What's your experience in getting an online community to grow?
September 8, 2010 8:47 AM   Subscribe

I'm in the process of developing an online community (for a fairly specific industry/group of people) and was hoping to hear from others about their experiences during the early months/first year of getting an online community to grow.

I'm particularly interested in hearing from people who initially had problems with participation but were able to make changes to the site that increased participation. What were some features that you thought would be used but never garnered interest from users? What were some features that you ended up adding in response to user requests?

We're not trying to be the next Facebook or anything. The goal would just be to offer a very good experience for our target audience and a place they want to keep coming back to. Ideally it would be more than just a place that gets a five-minute scan each morning, but instead become a hub for discussion and action for the target audience.

So far we've implemented discussion boards, a news feed, a kind of events system, a simple messaging system, profiles, and a way to add friends. We'll probably add some kind of reputation/reward system in the future.

And yes, I've read mathowie's piece on the subject
posted by anonymous to Computers & Internet (3 answers total) 3 users marked this as a favorite
I would recommend:


you could wrap them all into one by interviewing someone well known in the community, designing a poll around the topic of the interview, doing a contest where commenters on the interview are entered to win and the giveaway is something related to the interviewee...maybe they made it? or designed it? or owned it.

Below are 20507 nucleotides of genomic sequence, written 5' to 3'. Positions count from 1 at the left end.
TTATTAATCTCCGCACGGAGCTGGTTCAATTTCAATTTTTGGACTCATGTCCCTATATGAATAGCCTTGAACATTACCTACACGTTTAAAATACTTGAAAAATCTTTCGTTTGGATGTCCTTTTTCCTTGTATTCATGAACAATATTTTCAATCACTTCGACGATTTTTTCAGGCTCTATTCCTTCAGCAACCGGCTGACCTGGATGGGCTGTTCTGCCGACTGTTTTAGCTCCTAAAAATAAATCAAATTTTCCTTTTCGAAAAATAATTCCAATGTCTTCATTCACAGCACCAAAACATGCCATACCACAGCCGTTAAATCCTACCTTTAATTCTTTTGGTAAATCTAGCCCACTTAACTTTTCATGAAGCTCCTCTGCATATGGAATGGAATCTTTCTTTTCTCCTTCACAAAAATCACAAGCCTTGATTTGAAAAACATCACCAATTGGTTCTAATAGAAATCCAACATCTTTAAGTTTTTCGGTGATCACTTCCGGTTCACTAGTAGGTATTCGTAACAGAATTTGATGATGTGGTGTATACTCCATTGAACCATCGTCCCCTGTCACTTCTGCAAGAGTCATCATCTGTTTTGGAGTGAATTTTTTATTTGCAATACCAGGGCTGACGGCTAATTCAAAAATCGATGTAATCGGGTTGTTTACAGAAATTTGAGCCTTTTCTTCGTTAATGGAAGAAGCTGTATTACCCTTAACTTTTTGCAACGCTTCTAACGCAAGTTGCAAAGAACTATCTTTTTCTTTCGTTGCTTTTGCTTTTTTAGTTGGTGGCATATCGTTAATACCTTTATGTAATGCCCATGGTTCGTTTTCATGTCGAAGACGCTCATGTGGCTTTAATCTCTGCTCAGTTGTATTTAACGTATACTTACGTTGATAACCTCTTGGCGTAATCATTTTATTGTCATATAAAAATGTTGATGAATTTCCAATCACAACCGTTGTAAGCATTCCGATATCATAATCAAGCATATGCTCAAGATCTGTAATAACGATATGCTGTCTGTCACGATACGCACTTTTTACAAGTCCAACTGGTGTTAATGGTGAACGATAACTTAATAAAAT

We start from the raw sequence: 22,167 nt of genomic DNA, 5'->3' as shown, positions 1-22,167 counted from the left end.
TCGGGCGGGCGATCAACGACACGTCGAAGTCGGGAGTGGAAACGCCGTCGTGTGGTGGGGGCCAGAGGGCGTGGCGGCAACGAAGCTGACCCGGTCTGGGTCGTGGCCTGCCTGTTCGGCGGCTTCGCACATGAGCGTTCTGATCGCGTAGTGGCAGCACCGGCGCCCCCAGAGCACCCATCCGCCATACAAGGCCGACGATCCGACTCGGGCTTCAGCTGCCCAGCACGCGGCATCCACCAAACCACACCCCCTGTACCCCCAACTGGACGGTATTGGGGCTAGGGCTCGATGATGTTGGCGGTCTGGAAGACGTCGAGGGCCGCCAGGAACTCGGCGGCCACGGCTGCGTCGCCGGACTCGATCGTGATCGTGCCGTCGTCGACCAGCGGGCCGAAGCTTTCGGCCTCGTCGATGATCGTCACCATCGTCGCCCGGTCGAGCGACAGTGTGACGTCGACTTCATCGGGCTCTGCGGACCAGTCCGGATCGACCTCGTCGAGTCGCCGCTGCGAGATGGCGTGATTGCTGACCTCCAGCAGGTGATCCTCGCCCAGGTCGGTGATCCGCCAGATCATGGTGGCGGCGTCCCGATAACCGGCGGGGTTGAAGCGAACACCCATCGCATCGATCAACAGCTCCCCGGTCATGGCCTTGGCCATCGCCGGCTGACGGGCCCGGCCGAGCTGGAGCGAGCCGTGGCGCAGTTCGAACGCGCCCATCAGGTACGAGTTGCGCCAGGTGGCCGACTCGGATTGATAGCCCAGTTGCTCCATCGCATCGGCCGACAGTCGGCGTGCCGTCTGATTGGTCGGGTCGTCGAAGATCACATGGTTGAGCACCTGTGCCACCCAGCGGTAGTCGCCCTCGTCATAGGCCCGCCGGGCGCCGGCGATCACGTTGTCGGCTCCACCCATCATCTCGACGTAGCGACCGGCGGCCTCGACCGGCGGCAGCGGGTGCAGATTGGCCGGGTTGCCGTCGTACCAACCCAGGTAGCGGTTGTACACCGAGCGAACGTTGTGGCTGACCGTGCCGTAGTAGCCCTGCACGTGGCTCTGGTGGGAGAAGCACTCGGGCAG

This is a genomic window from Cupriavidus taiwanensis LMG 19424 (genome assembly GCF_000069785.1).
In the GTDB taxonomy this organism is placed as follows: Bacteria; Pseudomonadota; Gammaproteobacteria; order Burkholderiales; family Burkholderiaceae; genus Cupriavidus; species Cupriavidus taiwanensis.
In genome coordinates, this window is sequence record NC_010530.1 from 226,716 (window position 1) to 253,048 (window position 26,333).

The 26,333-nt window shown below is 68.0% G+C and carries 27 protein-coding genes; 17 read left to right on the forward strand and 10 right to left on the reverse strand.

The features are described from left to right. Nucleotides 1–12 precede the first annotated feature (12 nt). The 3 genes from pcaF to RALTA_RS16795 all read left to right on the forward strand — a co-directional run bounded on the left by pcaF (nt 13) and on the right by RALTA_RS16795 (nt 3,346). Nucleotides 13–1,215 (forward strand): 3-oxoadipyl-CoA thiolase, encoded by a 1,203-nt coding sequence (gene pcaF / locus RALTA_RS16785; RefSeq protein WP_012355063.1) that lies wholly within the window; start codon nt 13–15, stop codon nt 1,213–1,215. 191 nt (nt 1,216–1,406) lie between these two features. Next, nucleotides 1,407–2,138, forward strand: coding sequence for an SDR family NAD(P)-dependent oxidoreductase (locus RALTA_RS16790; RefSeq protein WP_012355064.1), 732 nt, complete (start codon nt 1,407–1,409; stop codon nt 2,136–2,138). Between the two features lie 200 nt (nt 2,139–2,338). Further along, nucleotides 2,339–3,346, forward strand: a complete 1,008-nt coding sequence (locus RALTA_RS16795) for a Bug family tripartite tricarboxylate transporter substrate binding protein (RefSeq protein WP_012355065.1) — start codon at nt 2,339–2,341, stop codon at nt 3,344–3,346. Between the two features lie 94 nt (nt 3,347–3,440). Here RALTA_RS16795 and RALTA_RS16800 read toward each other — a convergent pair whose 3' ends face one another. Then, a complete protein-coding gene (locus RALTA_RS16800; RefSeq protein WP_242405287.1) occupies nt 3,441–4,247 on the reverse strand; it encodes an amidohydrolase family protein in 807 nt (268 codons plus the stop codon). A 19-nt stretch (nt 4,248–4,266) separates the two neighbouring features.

of course, you could do them all separately as well. but I think they are good ways to get people to return to your site.
posted by morganannie at 8:52 AM on September 8, 2010

The best way to find out what your users want is to ask them.

Use non-intrusive context-sensitive feedback forms to ask specific, easy to answer questions. Provide a "Suggestions?" form on every page, highlight it with some contrasting color; the form itself should be a single field and should be submitted with AJAX so it doesn't negatively affect the user's experience. On your side, tie the feedback to the user account, and get the URL from which the form was submitted so you can use the same form and data model to get suggestions for all parts of the site, but still have a little context for what the user was talking about. Thank specific users for their feedback if it becomes a feature.

When you've implemented a new feature, announce it via a one-time site-wide message, like the "first time here?" message on stack overflow, so your users know you are responsive to suggestions them and are working to make their experience better.
posted by beerbajay at 9:31 AM on September 8, 2010 [1 favorite]

I'd make sure to surface new content "on top", in a very visible place when you visit the website. Many people love to check on "what's new" and join those conversations.

It's also nice to give people something to talk about — morganannie's interview idea sounds great, or seeding conversations with related news articles.

Probably the best way to do this, though, would be to ask the people you want to actually use the site! Ask them in detail what they want to talk about, sit behind them and look at how they use the site, etc.
posted by dreamyshade at 9:33 AM on September 8, 2010

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